Raffle Terms and Conditions

Steubenville SOCAL Registration Raffle Terms and Conditions 

Must register a group no later than 11:59pm on January 15th to qualify for the raffle.

 A group must have at least 20 registered participants (between chaperones and teens or young adults (SD)) to be entered into the drawing.

If you select the free-t-shirt prize for your group, t-shirts will only be given for the number of people you registered for before the raffle. For example, if you registered 20 by Jan 15 and won the prize, and then added 40 people to your group only the original 20 would receive free shirts, so register your best estimate.

Drawing will be held on Monday January 16th at 12:00pm and will be broadcast via Facebook Live on our page
facebook.com/AllforGodcatholic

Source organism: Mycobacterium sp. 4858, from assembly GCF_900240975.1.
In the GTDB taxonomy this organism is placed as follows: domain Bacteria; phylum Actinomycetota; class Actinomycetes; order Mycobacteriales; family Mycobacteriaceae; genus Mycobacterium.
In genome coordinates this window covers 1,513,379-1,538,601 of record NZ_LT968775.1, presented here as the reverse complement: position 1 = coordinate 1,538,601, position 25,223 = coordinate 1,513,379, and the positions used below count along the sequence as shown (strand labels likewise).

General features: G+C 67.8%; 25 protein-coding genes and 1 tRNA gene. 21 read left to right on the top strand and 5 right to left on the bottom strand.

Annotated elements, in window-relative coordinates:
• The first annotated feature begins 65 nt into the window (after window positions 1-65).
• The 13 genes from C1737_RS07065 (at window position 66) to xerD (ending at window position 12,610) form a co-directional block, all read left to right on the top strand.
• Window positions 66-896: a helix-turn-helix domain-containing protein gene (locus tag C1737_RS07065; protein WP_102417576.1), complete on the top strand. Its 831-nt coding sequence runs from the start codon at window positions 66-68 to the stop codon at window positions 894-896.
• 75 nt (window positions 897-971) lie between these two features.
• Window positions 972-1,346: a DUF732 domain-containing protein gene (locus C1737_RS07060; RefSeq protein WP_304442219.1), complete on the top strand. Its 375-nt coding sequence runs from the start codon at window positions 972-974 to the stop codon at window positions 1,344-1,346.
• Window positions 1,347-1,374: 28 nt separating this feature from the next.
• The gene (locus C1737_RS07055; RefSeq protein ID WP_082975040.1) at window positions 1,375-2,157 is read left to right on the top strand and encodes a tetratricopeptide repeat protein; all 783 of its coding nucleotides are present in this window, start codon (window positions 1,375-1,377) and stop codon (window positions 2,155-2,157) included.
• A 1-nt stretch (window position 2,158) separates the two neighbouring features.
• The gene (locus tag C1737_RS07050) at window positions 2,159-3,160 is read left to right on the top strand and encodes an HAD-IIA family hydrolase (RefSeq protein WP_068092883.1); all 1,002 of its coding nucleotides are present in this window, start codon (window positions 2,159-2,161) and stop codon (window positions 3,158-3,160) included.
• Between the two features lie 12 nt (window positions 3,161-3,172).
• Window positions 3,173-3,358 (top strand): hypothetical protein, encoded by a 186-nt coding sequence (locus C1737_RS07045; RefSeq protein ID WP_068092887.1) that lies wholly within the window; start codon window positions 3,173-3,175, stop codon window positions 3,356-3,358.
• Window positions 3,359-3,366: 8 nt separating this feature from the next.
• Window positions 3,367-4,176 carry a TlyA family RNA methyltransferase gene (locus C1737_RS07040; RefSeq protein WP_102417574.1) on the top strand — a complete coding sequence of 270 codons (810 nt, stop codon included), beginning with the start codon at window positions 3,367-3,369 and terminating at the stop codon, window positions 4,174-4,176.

NO LATE ENTRIES WILL BE ACCEPTED

Prize will be shipped to the youth minister on receipt of final payment and collection of all paperwork

Prize is valued at $500

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Conference T-Shirts

Steubenville SoCal 2017 T-Shirts

We’re excited to preview the 2017 Steubenville San Diego and 18:23 T-shirts. Ordering a shirt is easy. There are 3 simple ways to order shirts for your groups.

1)Just call us at (619) 582-4571 and one of our amazing staff or volunteers will be more than happy to assist you.

2)Email us at info@AllforGod.com and we will add them to your group’s order.

3) Just add the shirts to your Participant Count and Extras Pre-order Form that is due June 10th.

Shirts are $14 pre-order and $20 the weekend of the conference, so don’t miss out on some serious savings and don’t miss out on these amazing shirts.